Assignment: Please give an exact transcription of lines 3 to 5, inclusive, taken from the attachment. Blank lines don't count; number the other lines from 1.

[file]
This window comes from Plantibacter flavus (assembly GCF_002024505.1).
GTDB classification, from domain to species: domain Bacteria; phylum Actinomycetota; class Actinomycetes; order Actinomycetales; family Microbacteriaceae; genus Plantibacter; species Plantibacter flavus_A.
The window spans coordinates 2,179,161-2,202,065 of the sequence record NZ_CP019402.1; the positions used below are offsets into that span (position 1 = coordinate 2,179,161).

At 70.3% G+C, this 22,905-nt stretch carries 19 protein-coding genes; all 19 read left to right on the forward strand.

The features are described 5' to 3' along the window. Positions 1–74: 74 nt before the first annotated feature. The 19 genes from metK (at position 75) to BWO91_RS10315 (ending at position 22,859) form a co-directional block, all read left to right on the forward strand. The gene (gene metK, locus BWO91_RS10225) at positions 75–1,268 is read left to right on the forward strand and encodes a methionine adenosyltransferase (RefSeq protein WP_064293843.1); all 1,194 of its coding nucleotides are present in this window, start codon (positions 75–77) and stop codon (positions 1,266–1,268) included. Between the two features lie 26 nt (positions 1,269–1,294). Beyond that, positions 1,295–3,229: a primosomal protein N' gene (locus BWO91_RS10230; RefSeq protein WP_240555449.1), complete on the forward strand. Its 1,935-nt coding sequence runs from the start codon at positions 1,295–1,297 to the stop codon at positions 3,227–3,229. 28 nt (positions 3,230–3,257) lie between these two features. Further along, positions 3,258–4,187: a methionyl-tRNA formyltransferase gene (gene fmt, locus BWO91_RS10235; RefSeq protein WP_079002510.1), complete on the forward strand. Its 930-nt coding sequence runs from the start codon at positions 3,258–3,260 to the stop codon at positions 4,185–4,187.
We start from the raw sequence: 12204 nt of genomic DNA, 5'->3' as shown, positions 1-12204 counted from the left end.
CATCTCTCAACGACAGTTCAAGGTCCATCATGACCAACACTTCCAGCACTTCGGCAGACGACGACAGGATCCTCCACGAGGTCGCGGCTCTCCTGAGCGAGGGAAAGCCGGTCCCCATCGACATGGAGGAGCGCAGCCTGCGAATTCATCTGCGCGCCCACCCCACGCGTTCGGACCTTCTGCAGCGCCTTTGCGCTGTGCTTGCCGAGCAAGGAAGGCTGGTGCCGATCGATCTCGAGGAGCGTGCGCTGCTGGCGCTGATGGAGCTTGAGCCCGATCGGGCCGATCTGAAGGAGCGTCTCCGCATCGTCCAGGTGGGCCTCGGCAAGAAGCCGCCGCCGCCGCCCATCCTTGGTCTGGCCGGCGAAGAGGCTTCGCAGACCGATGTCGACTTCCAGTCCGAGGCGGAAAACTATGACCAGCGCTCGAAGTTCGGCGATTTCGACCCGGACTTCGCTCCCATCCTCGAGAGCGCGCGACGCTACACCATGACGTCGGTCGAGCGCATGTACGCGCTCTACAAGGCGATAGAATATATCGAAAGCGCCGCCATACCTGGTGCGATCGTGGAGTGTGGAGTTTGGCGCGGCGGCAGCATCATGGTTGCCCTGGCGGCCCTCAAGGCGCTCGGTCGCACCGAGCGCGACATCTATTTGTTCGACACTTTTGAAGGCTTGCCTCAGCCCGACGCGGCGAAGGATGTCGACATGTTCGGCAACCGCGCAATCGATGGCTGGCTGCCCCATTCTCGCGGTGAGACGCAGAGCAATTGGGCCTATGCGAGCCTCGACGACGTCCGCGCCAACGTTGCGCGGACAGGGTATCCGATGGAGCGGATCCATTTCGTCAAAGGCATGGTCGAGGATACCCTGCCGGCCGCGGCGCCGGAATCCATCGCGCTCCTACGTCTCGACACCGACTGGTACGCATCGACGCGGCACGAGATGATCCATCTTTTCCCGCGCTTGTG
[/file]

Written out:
The window spans coordinates 2,179,161-2,202,065 of the sequence record NZ_CP019402.1; the positions used below are offsets into that span (position 1 = coordinate 2,179,161).

At 70.3% G+C, this 22,905-nt stretch carries 19 protein-coding genes; all 19 read left to right on the forward strand.

The features are described 5' to 3' along the window. Positions 1–74: 74 nt before the first annotated feature. The 19 genes from metK (at position 75) to BWO91_RS10315 (ending at position 22,859) form a co-directional block, all read left to right on the forward strand. The gene (gene metK, locus BWO91_RS10225) at positions 75–1,268 is read left to right on the forward strand and encodes a methionine adenosyltransferase (RefSeq protein WP_064293843.1); all 1,194 of its coding nucleotides are present in this window, start codon (positions 75–77) and stop codon (positions 1,266–1,268) included. Between the two features lie 26 nt (positions 1,269–1,294). Beyond that, positions 1,295–3,229: a primosomal protein N' gene (locus BWO91_RS10230; RefSeq protein WP_240555449.1), complete on the forward strand. Its 1,935-nt coding sequence runs from the start codon at positions 1,295–1,297 to the stop codon at positions 3,227–3,229. 28 nt (positions 3,230–3,257) lie between these two features. Further along, positions 3,258–4,187: a methionyl-tRNA formyltransferase gene (gene fmt, locus BWO91_RS10235; RefSeq protein WP_079002510.1), complete on the forward strand. Its 930-nt coding sequence runs from the start codon at positions 3,258–3,260 to the stop codon at positions 4,185–4,187.